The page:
Implementing a Turing Machine
with Lego moving parts only

To celebrate the centenary of Alan Turing's birth, some master's students from the ENS de Lyon in France built a Turing Machine in Lego without any electronic components which is pretty unique. The machine works entirely with pneumatic Lego cylinders, and gears. It proves that the classical Lego pieces are Turing-powerful! The main challenge was to built the action table and to synchronize every part, without using Lego Mindstorms (Lego electronic components) or a computer.

Turing Machine

If you want to know precisely what is a Turing Machine, you should read, Wikipedia or Stanford encyclopedia (don't forget to build your own Paper Turing Machine). We won't give its definition here, because it has been greatly done elsewhere. We will just give the idea behind it, and say a word about the beauty of computability which motivates the design of a Lego Turing Machine.

A Turing Machine is a mathematical object, defined in 1936 by Alan Turing, aimed at describing what is a computation. Everybody has a feeling of what is a computation: if you got two numbers in base 10, let say 123 and 456, and you want to compute their sum, you do it digit by digit from right to left and propagate possible carries to get 579. If you want to compute their product, you decompose it into simpler multiplications for which you learnt a finite number of tables and sum the results of the subproblems: 123x456=(1x100+2x10+3)x(4x100+5x10+6)=(1x4)x(100x100)+(1x5)x(100x10)+(1x6)x(100)+(2x4)x(10x100)+(2x5)x(10x10)+(2x6)x(10)+(3x4)x(100)+(3x5)x(10)+(3x6)=56088. When you want to teach someone the method you use to perform a multiplication, you describe your algorithm: you give a finite (for example you need 10 minutes or 2 pages) description of the procedure you use to get the result. Turing Machines are the mathematical objects describing algorithms. A Turing Machine for the addition of natural numbers in base 10 gives the set of instructions you have to perform in order to compute the sum of two numbers. An important remark is that the description of the procedure is finite, but it allows to compute the sum of any couple of numbers: 123+456 or 1234567890+2345678901 or larger numbers!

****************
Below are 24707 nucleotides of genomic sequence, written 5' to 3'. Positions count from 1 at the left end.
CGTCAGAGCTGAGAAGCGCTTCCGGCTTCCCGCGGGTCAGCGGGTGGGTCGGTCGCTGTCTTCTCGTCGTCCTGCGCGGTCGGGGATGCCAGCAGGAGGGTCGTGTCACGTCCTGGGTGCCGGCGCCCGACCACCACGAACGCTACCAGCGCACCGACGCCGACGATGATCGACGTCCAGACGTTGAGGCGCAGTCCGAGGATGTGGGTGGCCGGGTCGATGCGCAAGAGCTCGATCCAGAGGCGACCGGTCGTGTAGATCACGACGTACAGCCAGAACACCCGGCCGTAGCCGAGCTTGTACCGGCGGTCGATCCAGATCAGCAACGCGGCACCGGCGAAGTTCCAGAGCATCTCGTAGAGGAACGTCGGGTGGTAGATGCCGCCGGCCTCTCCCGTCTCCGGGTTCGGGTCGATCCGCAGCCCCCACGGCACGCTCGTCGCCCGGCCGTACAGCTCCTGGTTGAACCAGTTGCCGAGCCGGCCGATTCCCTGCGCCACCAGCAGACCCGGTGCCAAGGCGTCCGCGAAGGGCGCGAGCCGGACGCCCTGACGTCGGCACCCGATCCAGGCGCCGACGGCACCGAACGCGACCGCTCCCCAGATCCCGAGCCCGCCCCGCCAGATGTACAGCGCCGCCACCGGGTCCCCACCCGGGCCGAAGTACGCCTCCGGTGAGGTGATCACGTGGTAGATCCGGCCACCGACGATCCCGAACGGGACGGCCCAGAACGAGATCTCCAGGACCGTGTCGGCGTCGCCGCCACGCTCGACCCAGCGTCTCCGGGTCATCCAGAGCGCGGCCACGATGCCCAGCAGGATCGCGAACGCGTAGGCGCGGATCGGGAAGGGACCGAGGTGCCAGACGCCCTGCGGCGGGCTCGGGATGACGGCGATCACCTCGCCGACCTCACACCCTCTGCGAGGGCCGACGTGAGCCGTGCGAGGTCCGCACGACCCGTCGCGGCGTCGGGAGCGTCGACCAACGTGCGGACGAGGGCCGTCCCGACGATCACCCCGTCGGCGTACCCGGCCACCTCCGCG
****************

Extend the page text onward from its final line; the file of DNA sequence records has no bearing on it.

Now, let's become serious. A Turing machine describes how to compute something. But what is this something? It is a function. For example, a function can be the addition, or the multiplication: given a finite input (in our examples 123 and 456), a function associates a unique output. The input and output can be one or more natural numbers, negative numbers, a sentence written in Latin alphabet or whatever. The important thing is that it is finite. Then a function associates a unique output (the result) to each input. Functions can be simple: the addition or multiplication of two natural numbers; or more tricky: given a natural number, give its decomposition as a product of prime numbers (natural number greater than 1 that has no positive divisors other than 1 and itself); or even uncomputable: given a mathematical statement, decide whether it is true or false. Yes, some functions are not computable: there exists no algorithm to compute them. Moreover, there are infinitely more uncomputable functions than computable ones! There exists an infinity of functions, and an infinity of Turing Machine (algorithms), but the number of functions is still infinitely bigger than the number of Turing Machines.

At this point, a natural question is: if Turing Machine are able to compute so little functions, why don't we compute whith another mathematical model? Actually, Turing Machines are not the only mathematical object describing algorithms. Such objects are called effective models of computation, where effective means something like "in compliance with the real world". Nevertheless, a wonderful fact is that every effective models of computation are equivalent! Two models are equivalent if they can compute exactly the same set of functions. Remember: let F be the set of all functions, a Turing Machine cannot compute every function of the set F, but only a subset C called the set of computable functions. The believe that any other effective model of computation one can imagine will again be able to compute all functions within C and nothing else is called the Chruch-Turing Thesis, and C is called the set of computable functions. One a the most fundamental question of computer science is: why is something computable or uncomputable?